Volunteers and staff at a British charity that receives millions of pounds in taxpayers’ money to work in developing countries have been accused of a catalogue of abuses, including inappropriate relationships with school pupils they were teaching.
Restless Development, which runs youth-led community projects, has been accused of “systemic” neglect and a dereliction of duty while also putting a number of volunteers’ lives at risk.
Since 2012, the charity has faced 35 formal complaints, five of which detail allegations of sexual misconduct. But neither the Department for International Development (Dfid), which has provided the charity with £6m in funding over the past three years, nor the Charity Commission were made aware of the allegations uncovered by The Independent until two months ago.
Despite the revelations, Dfid said it would continue to fund Restless Development.
The allegations come in the wake of the Oxfam scandal – in which the organisation covered up predatory sexual behaviour following the Haiti earthquake – and subsequent criticism of the charity sector’s lack of transparency.
The latest accusations are specific to Restless Development’s operations under the International Citizen Service (ICS) – a government-funded programme which offers overseas placements, typically three months long, for 18- to 25-year-olds. Working in countries including South Africa, Tanzania and Bangladesh, ICS volunteers help set up schools, improve access to safe water and educate locals on health and hygiene.
But young British people who volunteered in South Africa in 2012 and 2016 – after raising £800 of funding themselves – claim staff and other volunteers were involved in sexual relationships. They also said they were forced to stay in unsafe living quarters, told to travel with drunk drivers, and exposed to “unprecedented” violence between feuding taxi gangs.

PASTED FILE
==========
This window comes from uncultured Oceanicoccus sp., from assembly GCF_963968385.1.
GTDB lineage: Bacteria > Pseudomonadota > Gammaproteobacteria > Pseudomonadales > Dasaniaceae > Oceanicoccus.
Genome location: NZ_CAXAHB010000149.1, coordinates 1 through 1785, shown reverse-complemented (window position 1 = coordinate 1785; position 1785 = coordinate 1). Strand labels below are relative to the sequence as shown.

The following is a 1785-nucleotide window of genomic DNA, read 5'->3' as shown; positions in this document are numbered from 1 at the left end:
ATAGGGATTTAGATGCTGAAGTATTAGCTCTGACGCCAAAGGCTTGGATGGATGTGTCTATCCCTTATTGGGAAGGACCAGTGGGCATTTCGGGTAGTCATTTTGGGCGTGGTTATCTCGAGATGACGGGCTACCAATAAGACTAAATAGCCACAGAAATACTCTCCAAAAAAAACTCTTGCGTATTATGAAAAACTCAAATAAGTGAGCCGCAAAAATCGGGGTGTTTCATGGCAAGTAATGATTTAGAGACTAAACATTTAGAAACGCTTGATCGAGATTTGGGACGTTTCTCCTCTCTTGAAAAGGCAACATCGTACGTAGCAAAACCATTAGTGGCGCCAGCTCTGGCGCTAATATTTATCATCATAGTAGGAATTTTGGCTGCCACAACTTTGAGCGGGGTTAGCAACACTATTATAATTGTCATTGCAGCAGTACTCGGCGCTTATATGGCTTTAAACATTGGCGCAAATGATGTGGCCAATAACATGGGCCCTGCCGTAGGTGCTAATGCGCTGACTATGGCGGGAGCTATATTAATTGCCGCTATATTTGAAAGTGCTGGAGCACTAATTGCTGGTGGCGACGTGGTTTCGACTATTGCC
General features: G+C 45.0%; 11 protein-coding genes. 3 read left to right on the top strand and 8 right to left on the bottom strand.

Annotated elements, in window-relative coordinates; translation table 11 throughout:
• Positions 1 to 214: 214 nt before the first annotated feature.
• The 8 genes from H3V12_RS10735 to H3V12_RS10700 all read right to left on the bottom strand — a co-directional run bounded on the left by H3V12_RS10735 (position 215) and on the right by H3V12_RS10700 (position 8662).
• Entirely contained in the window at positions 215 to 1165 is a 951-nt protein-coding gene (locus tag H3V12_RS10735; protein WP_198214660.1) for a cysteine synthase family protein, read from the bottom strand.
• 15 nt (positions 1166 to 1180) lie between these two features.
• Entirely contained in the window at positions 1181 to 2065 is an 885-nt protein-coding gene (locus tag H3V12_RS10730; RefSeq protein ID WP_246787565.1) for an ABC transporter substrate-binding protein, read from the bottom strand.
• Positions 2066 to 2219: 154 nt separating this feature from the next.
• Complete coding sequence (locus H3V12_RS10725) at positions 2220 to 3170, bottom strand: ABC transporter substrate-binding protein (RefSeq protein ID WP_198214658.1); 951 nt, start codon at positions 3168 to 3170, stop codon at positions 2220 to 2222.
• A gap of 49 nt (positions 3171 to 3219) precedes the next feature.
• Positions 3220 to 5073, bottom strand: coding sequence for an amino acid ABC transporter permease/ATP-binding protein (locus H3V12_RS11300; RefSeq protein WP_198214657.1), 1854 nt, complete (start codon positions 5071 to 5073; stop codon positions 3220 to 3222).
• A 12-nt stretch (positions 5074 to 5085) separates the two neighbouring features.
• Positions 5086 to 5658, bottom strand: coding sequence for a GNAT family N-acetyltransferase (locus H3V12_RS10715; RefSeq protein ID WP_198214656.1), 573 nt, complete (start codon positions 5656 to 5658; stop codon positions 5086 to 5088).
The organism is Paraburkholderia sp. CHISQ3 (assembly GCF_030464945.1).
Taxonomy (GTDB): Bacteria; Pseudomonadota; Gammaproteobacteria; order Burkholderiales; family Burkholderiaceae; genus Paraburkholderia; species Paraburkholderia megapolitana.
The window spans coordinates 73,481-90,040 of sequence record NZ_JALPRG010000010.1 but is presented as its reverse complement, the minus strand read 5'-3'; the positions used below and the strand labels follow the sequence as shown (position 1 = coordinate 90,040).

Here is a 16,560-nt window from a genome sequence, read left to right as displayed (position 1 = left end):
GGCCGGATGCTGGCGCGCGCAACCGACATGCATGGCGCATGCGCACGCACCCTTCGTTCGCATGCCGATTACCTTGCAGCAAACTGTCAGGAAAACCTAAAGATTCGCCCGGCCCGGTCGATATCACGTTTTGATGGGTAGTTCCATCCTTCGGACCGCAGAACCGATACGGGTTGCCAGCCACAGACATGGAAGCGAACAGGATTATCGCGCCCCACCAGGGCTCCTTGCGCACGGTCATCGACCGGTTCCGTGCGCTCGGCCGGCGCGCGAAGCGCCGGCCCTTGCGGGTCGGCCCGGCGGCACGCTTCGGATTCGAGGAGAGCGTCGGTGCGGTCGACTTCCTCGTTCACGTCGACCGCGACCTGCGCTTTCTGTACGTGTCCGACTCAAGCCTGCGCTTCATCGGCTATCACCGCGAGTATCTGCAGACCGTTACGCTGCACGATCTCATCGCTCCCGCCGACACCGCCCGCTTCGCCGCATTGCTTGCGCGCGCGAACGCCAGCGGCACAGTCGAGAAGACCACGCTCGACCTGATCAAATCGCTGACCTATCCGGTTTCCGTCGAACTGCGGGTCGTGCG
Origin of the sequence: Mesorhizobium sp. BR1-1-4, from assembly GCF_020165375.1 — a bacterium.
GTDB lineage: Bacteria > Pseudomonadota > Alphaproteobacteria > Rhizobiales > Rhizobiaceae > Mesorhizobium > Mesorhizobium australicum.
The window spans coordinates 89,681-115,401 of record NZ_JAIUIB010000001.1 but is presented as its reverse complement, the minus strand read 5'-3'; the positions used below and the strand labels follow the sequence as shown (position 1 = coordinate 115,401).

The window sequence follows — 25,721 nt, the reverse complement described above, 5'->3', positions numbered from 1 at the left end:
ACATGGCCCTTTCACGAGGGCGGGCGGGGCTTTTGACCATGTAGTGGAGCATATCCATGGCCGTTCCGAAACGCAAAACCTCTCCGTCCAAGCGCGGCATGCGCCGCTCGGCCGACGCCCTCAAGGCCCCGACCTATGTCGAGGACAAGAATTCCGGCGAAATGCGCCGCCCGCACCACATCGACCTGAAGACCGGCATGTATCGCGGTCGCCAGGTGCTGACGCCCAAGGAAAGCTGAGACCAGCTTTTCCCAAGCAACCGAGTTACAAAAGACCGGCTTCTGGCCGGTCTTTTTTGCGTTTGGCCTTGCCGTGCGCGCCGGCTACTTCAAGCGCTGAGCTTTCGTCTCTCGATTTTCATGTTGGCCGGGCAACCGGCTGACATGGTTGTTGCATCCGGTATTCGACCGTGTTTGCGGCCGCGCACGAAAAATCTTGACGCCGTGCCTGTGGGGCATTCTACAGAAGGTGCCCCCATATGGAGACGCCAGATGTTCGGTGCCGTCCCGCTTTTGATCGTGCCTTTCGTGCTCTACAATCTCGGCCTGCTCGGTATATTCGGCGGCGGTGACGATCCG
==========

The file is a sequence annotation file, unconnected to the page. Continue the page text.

Those who raised the alarm say management dismissed their concerns and “swept them under the carpet”.
In 2016, two male volunteers in Libode, South Africa, allegedly engaged in relationships with female pupils they had been teaching in an ICS-associated school.
Restless Development was made aware of the incident only when its London office was alerted by a British volunteer’s parent. The charity admitted the students involved were taken back to the volunteers’ host homes, but claimed no sexual activity took place and said the pupils were over the age of consent. The two male volunteers were subsequently dismissed.
During the same placement – which was based in three towns in south-east South Africa – it was also alleged a team leader had relationships with a string of volunteers, breaching the charity’s code of conduct.
A staff member was additionally accused of sexual relations with a female British volunteer, while a field officer reportedly asked volunteers for money so she could buy alcohol. When not working in the community, volunteers are alleged to have repeatedly left their host homes to get drunk – despite being warned the area was dangerous
Restless Development denies the allegations of sexual misconduct.
In a private recommendation report commissioned by the charity, seen by The Independent, Restless Development admitted a “number [of] incidents” pertaining to misconduct in 2016 “did not reach the management team in South Africa”. It added: “This indicates that there is improvement needed in identifying, communicating and managing misconduct amongst the field staff.”
Some 21 complaints against Restless Development concerned safety issues.
In 2012, volunteers in South Africa were forced to stay in accommodation that had been broken into, with windows left smashed, despite reporting the incident to the charity and police. Restless Development said it subsequently strengthened its security protocols.